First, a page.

Catholic Sentinel photo by Ed Langlois
Those who want to make sure an Arizona-style immigration law does not get passed in Oregon march around a federal building in downtown Portland.
Catholic Sentinel photo by Ed Langlois
Those who want to make sure an Arizona-style immigration law does not get passed in Oregon march around a federal building in downtown Portland.
Wearing a crucifix and a Chicago Cubs baseball cap, Oregon City farmer Don Widman stood in the front row of a July 21 rally supporting immigrants.

Aim of the protest and fast by religious groups in Portland's park blocks was to establish solidarity with immigrants who feel besieged by a new Arizona law. The legislation makes it a misdemeanor to be caught without immigration documents and requires Arizona police to inquire about immigration status during traffic stops and other detentions.

"This is a threat to all of us," said Widman. "It opens the door to all kinds of abuse of people's civil rights."

Widman affirmed the contention of the 100 rally-goers that Arizona's Senate Bill 1070 passed because people are misinformed about immigrants and fear foreigners unnecessarily.   

"The overwhelming majority of people who cross the border do so for very legitimate reasons," he said.

The Obama administration is trying to thwart the Arizona law, saying it is unconstitutional. Meanwhile, Oregon religious leaders want to make sure that Arizona-style immigration laws have no place in their state.

Holy Spirit Father Pedro Arteaga, pastor of St. Matthew Parish in Hillsboro and vicar of the Tualatin Valley Vicariate, told the group that singling out undocumented immigrants "cannot bring lasting peace." The notion of private property must be in balance with the common good, the priest explained.

Father Arteaga applied scripture and Catholic social teaching to immigration, quoting Leviticus 19:33 — "You shall treat the alien who resides with you no differently than the natives born among you; have the same love for him as for yourself; for you too were once alien in the land of Egypt."

Nations do have a right to secure their borders from peril, Father Arteaga said. He then cited Pope Pius XII, who after World War II wrote: "People have a human and God-given right to migrate to sustain their lives and the lives of their families." He added that churches should do all they can to improve conditions in poorer nations so that people don't need to migrate.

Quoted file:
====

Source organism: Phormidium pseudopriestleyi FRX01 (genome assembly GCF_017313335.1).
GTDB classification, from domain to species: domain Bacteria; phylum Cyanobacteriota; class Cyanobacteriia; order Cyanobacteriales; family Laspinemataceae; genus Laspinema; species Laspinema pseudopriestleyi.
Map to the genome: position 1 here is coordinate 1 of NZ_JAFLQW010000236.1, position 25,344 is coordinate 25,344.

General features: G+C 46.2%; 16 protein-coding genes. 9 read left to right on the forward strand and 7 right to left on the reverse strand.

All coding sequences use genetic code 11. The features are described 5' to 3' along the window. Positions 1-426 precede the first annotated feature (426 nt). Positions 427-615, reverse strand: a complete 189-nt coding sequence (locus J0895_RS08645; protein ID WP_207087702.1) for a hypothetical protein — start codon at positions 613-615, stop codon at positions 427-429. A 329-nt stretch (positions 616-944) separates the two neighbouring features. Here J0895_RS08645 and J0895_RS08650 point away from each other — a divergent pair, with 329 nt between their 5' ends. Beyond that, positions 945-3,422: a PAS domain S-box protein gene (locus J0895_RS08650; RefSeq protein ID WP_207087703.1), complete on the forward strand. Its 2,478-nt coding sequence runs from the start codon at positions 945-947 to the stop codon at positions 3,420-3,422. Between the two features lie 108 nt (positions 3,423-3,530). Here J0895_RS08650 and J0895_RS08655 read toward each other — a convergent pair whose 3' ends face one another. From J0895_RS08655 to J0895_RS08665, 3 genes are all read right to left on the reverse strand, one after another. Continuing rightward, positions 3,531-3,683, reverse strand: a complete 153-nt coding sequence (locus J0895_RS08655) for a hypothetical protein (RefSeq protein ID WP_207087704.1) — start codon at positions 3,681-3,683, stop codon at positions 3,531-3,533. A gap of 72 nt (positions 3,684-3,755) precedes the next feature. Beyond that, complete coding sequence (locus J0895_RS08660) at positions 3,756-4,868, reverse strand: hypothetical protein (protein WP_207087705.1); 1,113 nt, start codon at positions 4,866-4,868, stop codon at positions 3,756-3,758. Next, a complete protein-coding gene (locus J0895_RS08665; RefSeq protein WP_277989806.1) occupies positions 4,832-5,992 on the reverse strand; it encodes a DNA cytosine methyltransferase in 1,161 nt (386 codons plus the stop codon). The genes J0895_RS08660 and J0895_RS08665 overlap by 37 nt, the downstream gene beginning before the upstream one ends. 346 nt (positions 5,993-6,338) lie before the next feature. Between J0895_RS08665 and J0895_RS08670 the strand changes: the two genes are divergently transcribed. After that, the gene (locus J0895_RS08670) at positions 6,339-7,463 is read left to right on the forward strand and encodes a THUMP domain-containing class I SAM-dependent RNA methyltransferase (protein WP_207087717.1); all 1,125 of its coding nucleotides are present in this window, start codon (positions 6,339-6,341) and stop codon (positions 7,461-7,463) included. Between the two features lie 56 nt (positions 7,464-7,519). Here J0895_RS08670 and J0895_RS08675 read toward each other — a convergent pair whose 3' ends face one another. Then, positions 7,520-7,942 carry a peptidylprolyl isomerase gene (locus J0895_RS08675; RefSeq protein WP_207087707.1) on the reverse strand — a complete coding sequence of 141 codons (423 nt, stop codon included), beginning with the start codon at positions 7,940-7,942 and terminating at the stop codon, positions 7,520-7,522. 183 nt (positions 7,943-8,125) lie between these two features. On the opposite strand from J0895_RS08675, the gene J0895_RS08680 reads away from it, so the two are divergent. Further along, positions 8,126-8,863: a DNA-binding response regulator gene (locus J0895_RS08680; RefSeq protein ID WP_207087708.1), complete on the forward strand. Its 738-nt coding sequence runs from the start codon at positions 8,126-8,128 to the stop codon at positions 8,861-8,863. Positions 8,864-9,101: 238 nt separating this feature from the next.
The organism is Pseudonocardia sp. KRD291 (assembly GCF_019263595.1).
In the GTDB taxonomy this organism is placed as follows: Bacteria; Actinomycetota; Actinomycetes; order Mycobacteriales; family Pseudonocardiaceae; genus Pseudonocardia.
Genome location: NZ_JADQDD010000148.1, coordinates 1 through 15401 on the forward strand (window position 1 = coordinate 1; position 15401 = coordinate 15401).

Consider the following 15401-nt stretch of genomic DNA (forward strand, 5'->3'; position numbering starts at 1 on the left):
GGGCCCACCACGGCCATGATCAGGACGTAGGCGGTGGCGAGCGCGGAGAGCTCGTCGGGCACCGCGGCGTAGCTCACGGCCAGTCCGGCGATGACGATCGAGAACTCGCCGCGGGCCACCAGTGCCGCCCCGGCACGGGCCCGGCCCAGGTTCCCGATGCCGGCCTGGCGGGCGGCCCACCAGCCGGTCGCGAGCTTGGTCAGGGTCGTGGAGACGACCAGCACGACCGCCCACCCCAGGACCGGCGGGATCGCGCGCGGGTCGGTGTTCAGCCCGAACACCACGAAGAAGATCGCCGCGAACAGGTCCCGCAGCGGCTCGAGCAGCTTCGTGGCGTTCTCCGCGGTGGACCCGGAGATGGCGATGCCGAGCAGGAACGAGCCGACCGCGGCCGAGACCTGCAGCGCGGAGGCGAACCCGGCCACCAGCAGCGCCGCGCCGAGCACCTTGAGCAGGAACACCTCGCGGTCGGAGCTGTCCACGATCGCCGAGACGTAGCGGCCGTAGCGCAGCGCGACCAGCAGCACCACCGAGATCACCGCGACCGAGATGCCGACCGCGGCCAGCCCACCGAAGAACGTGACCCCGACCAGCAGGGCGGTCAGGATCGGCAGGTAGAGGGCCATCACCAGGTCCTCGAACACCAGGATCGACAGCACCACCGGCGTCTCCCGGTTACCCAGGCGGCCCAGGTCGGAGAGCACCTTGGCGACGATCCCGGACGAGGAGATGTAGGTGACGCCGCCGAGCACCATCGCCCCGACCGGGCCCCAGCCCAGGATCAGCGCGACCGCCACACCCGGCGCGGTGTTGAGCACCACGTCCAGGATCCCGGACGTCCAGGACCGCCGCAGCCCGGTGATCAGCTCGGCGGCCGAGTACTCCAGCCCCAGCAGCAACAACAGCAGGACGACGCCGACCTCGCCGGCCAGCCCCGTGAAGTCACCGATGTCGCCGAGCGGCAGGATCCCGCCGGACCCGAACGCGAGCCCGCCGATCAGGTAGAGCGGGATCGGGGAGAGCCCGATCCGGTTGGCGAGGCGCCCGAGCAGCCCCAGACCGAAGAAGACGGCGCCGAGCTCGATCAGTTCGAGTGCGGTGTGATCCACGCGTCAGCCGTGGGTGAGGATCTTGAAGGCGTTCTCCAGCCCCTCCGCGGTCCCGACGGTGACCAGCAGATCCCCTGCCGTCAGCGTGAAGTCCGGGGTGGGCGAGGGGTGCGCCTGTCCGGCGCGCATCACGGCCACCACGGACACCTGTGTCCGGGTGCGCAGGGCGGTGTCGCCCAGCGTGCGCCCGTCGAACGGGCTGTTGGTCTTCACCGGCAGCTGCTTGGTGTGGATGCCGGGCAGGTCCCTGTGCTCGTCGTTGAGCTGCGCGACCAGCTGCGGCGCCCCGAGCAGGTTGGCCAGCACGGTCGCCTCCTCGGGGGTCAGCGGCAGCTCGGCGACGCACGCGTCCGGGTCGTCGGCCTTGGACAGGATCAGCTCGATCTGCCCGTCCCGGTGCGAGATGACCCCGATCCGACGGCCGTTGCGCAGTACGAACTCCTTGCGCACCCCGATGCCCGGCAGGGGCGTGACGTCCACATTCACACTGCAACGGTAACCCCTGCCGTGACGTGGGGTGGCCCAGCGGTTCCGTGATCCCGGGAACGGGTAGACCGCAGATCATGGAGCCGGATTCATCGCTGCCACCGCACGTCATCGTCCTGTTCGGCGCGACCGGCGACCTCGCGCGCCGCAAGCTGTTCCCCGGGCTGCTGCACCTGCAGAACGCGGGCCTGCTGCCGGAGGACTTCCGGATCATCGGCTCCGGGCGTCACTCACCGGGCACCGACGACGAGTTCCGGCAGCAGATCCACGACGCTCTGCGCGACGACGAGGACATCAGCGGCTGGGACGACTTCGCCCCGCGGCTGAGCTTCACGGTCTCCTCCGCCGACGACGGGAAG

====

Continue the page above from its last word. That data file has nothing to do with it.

"We oppose any legislation that resembles the bill in this state," said Ron Whitlatch, a Methodist missionary who works with Latinos in the Northwest. He also voiced church leaders' common desire for comprehensive immigration reform.

Women Religious were part of the crowd that marched to the federal building where Portland's immigration office is located. A mosque leader offered the opening prayer, Christian pastors described church teaching and a Jewish cantor sang a song about justice.

David Leslie, executive director of Ecumenical Ministries of Oregon, says there is no sign that the Oregon Legislature will follow suit on Arizona's immigration law. But, Leslie says, SB 1070, could act as a "catalyst" for city and county officials that feel pressure to crack down on immigration.

"It will create a climate of fear and intolerance," Leslie says.

One town in Nebraska has already taken action, imposing hefty requirements on local employers and landlords when it comes to verifying immigration status of workers and housing applicants.

Leslie encouraged churches in Oregon to hold prayer and education on the issue. He also asked people of faith to notify their congressional representatives asking for a bipartisan summit to create comprehensive reform.

"Are we not people of faith who have the right and responsibility to dream big dreams?" Lesklie asked the crowd.

Theme of the rally came from the 58th chapter of the book of Isaiah: "Is this not the fast that I choose: to loose the bonds of injustice, to undo the thongs of the yoke, to let the oppressed go free, and to break every yoke?"

The U.S. Catholic bishops, and other faith leaders have said reform should included a way to keep families together when some members have legal status and others do not.

"Dividing families is not a family value," said Greg Nelson of the Oregon-Idaho United Methodist Conference.